I don't know why it took me so long to find this review, but if you only read two takes on Fleet Foxes' Helplessness Blues, make NME's hatchet job one of them (a taste after the jump).
Renee McMahon Robin Pecknold's Fleet Foxes played the Moore on Tuesday, May 3. Yes, he appears to own only one sweater.
I can't say I agree with its premise that FF epitomizes the "fake-rustic rootsiness that seems to be colonizing our era," but it'll give you something to think about. Fake-rustic rootsiness may be colonizing our era, but Fleet Foxes are hardly the worst offenders. As the band made clear at the Moore on Tuesday, they're pulling away from the indie-folk herd, heading down far rockier terrain, as opposed to descending into faux-Americana. It's a path they're well-suited for.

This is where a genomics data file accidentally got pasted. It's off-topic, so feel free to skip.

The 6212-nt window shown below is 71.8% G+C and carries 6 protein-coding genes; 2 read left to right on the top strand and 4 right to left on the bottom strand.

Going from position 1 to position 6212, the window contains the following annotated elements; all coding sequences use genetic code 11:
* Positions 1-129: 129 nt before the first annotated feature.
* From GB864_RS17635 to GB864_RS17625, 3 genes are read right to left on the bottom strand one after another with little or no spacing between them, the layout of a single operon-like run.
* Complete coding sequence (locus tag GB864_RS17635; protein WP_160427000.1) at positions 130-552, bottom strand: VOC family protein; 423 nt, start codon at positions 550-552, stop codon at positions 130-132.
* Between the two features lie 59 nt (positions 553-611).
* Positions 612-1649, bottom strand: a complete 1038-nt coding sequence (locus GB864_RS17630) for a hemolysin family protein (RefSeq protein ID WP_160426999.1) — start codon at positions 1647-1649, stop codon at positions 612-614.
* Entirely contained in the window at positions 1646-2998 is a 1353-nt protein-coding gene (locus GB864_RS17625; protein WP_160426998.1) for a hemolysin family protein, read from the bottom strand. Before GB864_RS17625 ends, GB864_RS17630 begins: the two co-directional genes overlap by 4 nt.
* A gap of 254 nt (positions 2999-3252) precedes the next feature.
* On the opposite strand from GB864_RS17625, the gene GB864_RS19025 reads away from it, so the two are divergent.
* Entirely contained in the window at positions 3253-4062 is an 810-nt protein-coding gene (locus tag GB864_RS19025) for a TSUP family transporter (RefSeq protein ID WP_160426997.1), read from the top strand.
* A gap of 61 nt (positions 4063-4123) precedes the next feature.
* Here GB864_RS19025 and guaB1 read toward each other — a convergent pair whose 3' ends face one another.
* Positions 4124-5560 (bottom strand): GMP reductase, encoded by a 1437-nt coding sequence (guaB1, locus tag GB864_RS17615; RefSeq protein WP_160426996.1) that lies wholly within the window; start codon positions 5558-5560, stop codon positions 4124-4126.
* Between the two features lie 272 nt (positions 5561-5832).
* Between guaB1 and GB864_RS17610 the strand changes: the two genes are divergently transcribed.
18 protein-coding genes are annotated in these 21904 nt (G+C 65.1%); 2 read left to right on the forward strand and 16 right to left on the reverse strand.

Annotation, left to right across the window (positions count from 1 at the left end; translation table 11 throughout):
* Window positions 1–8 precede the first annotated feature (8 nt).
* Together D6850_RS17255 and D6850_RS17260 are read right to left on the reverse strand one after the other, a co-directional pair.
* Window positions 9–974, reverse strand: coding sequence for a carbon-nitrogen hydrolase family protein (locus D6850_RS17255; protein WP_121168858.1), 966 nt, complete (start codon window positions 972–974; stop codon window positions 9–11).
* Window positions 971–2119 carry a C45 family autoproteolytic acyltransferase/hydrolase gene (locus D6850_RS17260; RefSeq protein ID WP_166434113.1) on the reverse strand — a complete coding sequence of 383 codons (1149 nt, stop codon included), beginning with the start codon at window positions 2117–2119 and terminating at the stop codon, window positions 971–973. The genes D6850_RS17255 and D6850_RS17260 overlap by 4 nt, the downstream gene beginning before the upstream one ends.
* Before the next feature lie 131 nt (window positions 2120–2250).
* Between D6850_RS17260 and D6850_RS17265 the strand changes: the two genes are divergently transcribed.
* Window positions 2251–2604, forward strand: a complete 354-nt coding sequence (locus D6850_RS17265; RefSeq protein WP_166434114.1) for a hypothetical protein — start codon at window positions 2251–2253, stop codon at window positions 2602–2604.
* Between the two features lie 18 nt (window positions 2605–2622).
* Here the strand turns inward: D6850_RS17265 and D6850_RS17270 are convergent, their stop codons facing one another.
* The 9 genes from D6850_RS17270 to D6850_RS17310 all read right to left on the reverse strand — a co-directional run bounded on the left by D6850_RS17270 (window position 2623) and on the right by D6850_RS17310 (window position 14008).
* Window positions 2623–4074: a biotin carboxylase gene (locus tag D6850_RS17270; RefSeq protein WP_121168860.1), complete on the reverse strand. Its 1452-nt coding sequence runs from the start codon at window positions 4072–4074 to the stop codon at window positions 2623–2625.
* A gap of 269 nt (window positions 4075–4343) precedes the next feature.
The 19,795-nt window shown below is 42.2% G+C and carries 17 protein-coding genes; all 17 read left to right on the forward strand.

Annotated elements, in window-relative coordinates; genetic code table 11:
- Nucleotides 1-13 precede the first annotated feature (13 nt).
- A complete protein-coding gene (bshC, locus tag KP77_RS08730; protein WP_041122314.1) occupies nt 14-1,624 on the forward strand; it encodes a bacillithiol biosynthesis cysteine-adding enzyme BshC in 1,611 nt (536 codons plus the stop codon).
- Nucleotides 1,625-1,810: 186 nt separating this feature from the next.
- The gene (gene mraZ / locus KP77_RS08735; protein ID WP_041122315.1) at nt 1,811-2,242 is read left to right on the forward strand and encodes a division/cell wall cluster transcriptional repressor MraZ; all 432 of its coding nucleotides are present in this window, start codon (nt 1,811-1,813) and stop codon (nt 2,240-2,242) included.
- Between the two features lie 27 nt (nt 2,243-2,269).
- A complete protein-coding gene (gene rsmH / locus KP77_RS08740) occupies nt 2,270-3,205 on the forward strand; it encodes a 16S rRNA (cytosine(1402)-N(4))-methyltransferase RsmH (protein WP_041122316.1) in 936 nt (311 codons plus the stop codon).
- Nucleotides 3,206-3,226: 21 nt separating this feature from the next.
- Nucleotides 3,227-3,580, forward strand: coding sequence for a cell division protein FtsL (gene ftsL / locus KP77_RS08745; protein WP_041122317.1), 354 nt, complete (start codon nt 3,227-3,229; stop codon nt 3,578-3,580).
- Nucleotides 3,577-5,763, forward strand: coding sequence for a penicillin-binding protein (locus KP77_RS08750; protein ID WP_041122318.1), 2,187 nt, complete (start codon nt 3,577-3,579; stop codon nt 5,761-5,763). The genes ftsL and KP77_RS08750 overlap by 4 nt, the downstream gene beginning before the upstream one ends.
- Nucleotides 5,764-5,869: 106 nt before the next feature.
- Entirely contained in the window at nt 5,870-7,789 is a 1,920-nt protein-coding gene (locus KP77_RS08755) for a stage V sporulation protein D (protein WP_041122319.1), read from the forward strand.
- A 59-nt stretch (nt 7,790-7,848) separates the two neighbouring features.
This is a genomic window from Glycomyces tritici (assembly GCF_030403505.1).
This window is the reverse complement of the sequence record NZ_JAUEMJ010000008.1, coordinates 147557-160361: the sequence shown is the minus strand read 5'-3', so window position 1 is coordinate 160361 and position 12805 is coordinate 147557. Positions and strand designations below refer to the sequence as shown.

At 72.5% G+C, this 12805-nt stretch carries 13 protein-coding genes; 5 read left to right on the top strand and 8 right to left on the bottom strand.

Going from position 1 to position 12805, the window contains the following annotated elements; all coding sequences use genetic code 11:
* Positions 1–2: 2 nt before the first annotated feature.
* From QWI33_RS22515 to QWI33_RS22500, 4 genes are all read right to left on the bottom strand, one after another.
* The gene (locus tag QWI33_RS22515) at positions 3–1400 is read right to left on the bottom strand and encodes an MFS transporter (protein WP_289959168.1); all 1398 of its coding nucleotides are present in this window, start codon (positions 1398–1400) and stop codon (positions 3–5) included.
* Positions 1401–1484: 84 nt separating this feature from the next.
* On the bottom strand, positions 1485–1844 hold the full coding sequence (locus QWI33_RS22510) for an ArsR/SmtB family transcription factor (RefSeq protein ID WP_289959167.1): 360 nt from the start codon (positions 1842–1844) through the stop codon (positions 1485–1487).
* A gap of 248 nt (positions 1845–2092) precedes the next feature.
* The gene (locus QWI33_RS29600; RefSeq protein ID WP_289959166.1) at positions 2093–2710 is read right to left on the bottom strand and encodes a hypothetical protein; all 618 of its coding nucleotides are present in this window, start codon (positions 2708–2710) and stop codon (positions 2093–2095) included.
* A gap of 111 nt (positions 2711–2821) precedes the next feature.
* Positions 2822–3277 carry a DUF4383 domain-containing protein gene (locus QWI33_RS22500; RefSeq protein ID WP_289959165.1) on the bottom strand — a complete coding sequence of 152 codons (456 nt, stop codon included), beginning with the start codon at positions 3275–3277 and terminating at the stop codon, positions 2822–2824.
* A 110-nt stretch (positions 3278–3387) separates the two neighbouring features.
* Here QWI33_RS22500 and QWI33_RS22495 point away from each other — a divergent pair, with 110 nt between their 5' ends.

They peddle the same sort of fake-rustic rootsiness that seems to be colonizing our era: all these flatpack off-the-peg dreams of Ruritania that iPad-stashing mid-lifes have taken up as a counterpoint to their rabid technophilia. They lull you in with their flawlessly polished music and hey-nonny-nonny you into a hypnagogic state, with the aim of making the world safe for the bland, the dull and the wi-fi enabled.